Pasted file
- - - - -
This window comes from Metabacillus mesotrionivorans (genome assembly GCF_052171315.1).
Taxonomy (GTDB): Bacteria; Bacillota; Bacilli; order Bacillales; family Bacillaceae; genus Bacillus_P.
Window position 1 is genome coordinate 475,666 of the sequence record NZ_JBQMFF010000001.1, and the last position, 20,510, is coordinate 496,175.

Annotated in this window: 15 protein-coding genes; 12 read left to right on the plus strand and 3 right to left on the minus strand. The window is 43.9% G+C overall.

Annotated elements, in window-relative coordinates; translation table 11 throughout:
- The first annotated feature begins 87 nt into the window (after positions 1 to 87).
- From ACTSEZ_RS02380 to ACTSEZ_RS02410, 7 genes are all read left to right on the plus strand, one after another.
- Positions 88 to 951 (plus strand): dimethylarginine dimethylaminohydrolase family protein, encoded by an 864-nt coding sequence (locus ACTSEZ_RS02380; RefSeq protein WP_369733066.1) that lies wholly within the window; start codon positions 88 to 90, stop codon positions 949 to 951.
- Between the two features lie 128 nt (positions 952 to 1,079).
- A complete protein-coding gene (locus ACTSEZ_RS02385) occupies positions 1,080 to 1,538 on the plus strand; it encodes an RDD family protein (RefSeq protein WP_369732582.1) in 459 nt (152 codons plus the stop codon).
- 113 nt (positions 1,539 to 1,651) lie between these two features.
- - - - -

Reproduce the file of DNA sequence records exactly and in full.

This window comes from Metabacillus mesotrionivorans (genome assembly GCF_052171315.1).
Taxonomy (GTDB): Bacteria; Bacillota; Bacilli; order Bacillales; family Bacillaceae; genus Bacillus_P.
Window position 1 is genome coordinate 475,666 of the sequence record NZ_JBQMFF010000001.1, and the last position, 20,510, is coordinate 496,175.

Annotated in this window: 15 protein-coding genes; 12 read left to right on the plus strand and 3 right to left on the minus strand. The window is 43.9% G+C overall.

Annotated elements, in window-relative coordinates; translation table 11 throughout:
- The first annotated feature begins 87 nt into the window (after positions 1 to 87).
- From ACTSEZ_RS02380 to ACTSEZ_RS02410, 7 genes are all read left to right on the plus strand, one after another.
- Positions 88 to 951 (plus strand): dimethylarginine dimethylaminohydrolase family protein, encoded by an 864-nt coding sequence (locus ACTSEZ_RS02380; RefSeq protein WP_369733066.1) that lies wholly within the window; start codon positions 88 to 90, stop codon positions 949 to 951.
- Between the two features lie 128 nt (positions 952 to 1,079).
- A complete protein-coding gene (locus ACTSEZ_RS02385) occupies positions 1,080 to 1,538 on the plus strand; it encodes an RDD family protein (RefSeq protein WP_369732582.1) in 459 nt (152 codons plus the stop codon).
- 113 nt (positions 1,539 to 1,651) lie between these two features.